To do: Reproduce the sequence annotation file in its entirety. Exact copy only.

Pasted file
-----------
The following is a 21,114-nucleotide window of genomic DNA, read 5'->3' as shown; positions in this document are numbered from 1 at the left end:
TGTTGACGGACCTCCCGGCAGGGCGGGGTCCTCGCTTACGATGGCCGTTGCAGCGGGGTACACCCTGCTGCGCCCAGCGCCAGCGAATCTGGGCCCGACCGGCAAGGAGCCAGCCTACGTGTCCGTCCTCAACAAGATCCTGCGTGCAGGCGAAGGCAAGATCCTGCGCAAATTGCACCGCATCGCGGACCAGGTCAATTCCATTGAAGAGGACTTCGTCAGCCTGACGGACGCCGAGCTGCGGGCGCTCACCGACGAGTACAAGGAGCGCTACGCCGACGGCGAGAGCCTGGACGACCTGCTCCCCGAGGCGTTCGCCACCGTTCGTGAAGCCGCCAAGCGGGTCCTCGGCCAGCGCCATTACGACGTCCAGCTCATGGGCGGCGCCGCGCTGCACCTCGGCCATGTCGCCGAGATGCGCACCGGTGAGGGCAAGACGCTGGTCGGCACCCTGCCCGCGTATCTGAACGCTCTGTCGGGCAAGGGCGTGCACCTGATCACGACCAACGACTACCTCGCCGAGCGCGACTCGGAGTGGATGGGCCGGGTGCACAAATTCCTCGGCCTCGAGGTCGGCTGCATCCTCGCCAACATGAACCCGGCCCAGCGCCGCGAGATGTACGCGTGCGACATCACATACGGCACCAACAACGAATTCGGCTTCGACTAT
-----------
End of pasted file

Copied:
The following is a 21,114-nucleotide window of genomic DNA, read 5'->3' as shown; positions in this document are numbered from 1 at the left end:
TGTTGACGGACCTCCCGGCAGGGCGGGGTCCTCGCTTACGATGGCCGTTGCAGCGGGGTACACCCTGCTGCGCCCAGCGCCAGCGAATCTGGGCCCGACCGGCAAGGAGCCAGCCTACGTGTCCGTCCTCAACAAGATCCTGCGTGCAGGCGAAGGCAAGATCCTGCGCAAATTGCACCGCATCGCGGACCAGGTCAATTCCATTGAAGAGGACTTCGTCAGCCTGACGGACGCCGAGCTGCGGGCGCTCACCGACGAGTACAAGGAGCGCTACGCCGACGGCGAGAGCCTGGACGACCTGCTCCCCGAGGCGTTCGCCACCGTTCGTGAAGCCGCCAAGCGGGTCCTCGGCCAGCGCCATTACGACGTCCAGCTCATGGGCGGCGCCGCGCTGCACCTCGGCCATGTCGCCGAGATGCGCACCGGTGAGGGCAAGACGCTGGTCGGCACCCTGCCCGCGTATCTGAACGCTCTGTCGGGCAAGGGCGTGCACCTGATCACGACCAACGACTACCTCGCCGAGCGCGACTCGGAGTGGATGGGCCGGGTGCACAAATTCCTCGGCCTCGAGGTCGGCTGCATCCTCGCCAACATGAACCCGGCCCAGCGCCGCGAGATGTACGCGTGCGACATCACATACGGCACCAACAACGAATTCGGCTTCGACTAT